significant obstacle to getting the dental care you need, and they want to help. Letting a prospective

dentist know about your anxiety can help you work toward overcoming your fear, so that you can

leave the office feeling wonderful instead of stressed.

The Dental Effects of Thumb Sucking

thumb suckingParents need not be concerned about how much their children suck their thumbs. This is a natural behavior. However, if a child continues to do it well after it’s appropriate for their age, that can be bad. Thumb sucking can have long-term dental ramifications.

Why Children Suck Their Thumbs

Babies suck their thumbs because it releases endorphins. The released neurotransmitters help children relax, much the same way holding a stuffed animal or blanket makes them feel safe. Aside from their thumbs, they may also suck other fingers, a pacifier, or a sippy cup.

The Problem with Prolonged Thumb Sucking

Unfortunately, too much thumb sucking can have long-term consequences. Children may develop thumb callouses or a speech impediment. From a dental standpoint, our endodontists warn that it may lead to abnormal teeth alignment and premature teeth eruption. It may also lead to palatal narrowing. This occurs when the roof of the mouth does not develop to full size. Other issues include an open bite and malocclusion. Continue Reading →

Improve Dental Health with Oil Pulling

oil pulling, oral hygieneMore people are exploring alternative forms of dental care. One such method is called “oil pulling,” which some people swear by. What exactly is this method and is it a legitimate form of oral hygiene?

What Is Oil Pulling?

Oil pulling is a form of Ayurvedic medicine that originated in India. Basically, the idea is to rinse your mouth using some form of oil, such as coconut oil. Because of oil’s viscous quality, it supposedly helps loosen bacteria especially in hard-to-reach areas.

Does Oil Pulling Work?

Some people claim oil pulling has cured teeth that might otherwise need root canals. Their oral surgeons were astonished that previous signs of tooth rot had vanished. While we believe oil pulling may have positive effects, we are naturally wary of such claims.

Admittingly, preliminary studies do show that the method might indeed reduce plaque. However, no studies suggest oil pulling is a cure-all that reverses dental caries, root canal procedures, or dental pockets. Continue Reading →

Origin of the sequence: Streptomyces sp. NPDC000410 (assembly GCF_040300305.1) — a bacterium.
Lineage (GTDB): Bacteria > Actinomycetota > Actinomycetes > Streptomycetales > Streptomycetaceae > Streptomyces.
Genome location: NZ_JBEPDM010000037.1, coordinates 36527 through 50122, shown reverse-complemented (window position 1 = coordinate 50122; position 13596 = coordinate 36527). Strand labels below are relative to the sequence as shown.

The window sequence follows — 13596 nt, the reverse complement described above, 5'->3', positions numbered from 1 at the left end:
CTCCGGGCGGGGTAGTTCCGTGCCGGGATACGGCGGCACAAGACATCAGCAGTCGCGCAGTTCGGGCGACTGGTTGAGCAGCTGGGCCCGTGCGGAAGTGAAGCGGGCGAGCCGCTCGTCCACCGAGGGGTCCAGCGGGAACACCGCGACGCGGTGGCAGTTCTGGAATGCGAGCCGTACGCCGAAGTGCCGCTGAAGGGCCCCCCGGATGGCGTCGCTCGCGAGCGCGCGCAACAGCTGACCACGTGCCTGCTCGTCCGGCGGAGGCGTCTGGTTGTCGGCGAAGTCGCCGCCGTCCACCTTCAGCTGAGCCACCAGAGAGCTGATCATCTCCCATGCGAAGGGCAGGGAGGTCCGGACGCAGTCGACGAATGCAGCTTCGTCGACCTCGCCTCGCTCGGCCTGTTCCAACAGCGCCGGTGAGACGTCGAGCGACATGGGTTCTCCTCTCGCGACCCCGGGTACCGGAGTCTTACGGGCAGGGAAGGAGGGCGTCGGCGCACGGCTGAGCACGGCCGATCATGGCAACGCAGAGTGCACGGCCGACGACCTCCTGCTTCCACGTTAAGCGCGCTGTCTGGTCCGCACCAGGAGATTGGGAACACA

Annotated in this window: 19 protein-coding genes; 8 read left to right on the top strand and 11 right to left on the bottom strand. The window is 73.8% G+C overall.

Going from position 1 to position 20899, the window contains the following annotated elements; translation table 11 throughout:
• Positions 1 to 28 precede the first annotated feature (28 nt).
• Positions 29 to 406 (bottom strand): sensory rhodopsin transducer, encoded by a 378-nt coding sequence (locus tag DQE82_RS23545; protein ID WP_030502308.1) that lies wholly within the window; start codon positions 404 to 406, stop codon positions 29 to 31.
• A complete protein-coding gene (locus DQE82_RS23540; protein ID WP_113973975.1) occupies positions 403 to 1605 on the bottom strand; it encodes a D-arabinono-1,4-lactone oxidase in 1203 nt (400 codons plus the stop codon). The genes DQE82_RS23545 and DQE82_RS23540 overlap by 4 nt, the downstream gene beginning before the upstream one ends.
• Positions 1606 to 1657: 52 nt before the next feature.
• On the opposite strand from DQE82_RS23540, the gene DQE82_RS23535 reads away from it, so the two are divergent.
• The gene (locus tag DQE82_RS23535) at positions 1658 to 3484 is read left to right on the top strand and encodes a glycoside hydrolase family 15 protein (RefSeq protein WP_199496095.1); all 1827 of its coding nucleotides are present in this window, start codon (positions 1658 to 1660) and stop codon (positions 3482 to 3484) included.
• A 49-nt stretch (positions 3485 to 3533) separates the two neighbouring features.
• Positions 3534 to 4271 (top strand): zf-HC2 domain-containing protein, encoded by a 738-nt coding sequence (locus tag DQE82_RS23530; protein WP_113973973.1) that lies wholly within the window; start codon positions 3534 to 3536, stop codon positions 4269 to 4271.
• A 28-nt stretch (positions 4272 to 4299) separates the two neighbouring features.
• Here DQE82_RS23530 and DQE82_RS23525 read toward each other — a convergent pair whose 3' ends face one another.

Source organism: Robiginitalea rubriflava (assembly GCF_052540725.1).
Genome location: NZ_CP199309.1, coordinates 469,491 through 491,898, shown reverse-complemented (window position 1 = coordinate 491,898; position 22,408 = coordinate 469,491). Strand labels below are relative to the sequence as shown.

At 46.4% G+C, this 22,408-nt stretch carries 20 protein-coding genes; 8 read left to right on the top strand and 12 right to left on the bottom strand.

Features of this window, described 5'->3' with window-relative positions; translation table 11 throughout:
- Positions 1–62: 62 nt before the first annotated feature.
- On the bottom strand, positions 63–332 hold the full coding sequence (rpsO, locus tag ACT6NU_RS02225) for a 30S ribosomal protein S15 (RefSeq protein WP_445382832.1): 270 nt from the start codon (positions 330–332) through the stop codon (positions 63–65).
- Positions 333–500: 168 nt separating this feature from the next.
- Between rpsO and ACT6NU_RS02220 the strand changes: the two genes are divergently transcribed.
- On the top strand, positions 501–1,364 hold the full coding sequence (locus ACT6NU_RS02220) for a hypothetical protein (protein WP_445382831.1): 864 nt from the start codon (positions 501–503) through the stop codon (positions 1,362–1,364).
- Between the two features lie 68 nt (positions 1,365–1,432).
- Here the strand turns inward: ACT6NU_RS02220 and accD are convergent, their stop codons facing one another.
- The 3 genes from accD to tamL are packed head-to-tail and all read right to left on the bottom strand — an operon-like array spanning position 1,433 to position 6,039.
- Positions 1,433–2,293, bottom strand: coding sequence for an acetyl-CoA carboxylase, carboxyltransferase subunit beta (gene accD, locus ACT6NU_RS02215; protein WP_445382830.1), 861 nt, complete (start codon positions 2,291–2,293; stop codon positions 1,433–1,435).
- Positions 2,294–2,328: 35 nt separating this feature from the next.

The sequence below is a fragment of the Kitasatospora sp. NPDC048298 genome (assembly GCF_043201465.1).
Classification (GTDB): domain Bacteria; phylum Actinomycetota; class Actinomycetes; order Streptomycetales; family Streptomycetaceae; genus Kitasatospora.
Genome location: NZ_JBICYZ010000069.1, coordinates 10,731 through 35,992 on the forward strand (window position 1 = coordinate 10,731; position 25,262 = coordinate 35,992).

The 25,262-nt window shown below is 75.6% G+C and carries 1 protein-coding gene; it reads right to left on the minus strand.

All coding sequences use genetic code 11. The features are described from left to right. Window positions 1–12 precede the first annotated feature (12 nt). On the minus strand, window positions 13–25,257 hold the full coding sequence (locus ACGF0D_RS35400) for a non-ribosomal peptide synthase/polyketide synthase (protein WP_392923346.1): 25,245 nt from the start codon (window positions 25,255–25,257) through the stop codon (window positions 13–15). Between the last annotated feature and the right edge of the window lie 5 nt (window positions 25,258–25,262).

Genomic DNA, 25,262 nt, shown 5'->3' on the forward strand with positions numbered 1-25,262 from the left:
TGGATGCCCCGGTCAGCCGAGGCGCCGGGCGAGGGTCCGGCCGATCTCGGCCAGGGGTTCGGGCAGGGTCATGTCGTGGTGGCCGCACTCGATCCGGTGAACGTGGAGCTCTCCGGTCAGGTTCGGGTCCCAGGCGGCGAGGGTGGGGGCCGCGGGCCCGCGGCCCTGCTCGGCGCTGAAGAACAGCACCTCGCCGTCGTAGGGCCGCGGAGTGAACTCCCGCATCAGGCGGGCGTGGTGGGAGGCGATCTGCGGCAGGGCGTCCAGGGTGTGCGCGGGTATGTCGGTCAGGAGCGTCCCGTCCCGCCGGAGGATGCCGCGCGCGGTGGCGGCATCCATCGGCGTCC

How to Prevent Dry Mouth When You Sleep

dry mouth sleep“Dry mouth” is a common symptom most people can attest to experiencing at one point or another. This often occurs during slumber. Why is dry mouth during sleep bad? The answer is simple: lack of saliva creates a breeding ground for bad bacteria. Read on to learn about the causes and how to prevent it.

What Causes Dry Mouth?

Dry mouth isn’t a disease; it’s often a symptom of other medical conditions. Factors such as Parkinson’s disease, diabetes, or natural aging can increase instances. Smokers and heavy drinkers are also at risk.

Consequences of dry mouth include bad breath, sore throat, and difficulty chewing and swallowing. You might also notice frequent cracking and splitting on the surface of your lips.

Why Is Dry Mouth Bad?

As mentioned, having a dry mouth means that your saliva production is low. Low saliva leads to the prevalence of more bacteria. Without treatment, this eventually leads to gum disease, tooth decay, and even tooth loss. Our oral surgeons warn of the dangers of dry mouth; seek treatment if you experience the sensation frequently. Continue Reading →

Four Dental New Year’s Resolutions for 2019

dental resolutions, New Year’s resolutions2019 is upon us. What are some of your resolutions? If you’re like most people, you probably plan to lose some weight or get that long-due job promotion. Here’s another thought: how about some dental New Year’s resolutions? Better health, after all, includes your teeth and gums.

1. Clean Up Your Diet

Making better food choices is beneficial because it kills multiple birds with one stone. You’ll lose weight, have more energy, and improve your dental health. People often overlook the last point. Eating healthier means less refined carbs and sugar that lead to tooth decay and caries.

2. Kick the Habit

Now is a good time to quit if you’re a smoker. We know this is easier said than done. However, smoking not only drastically increases lung cancer risk but you also double the risk of gum disease. As an aside, smoking also stains your teeth. Our cosmetic dentists often treat patients with teeth that are brown because of years of lighting up. Continue Reading →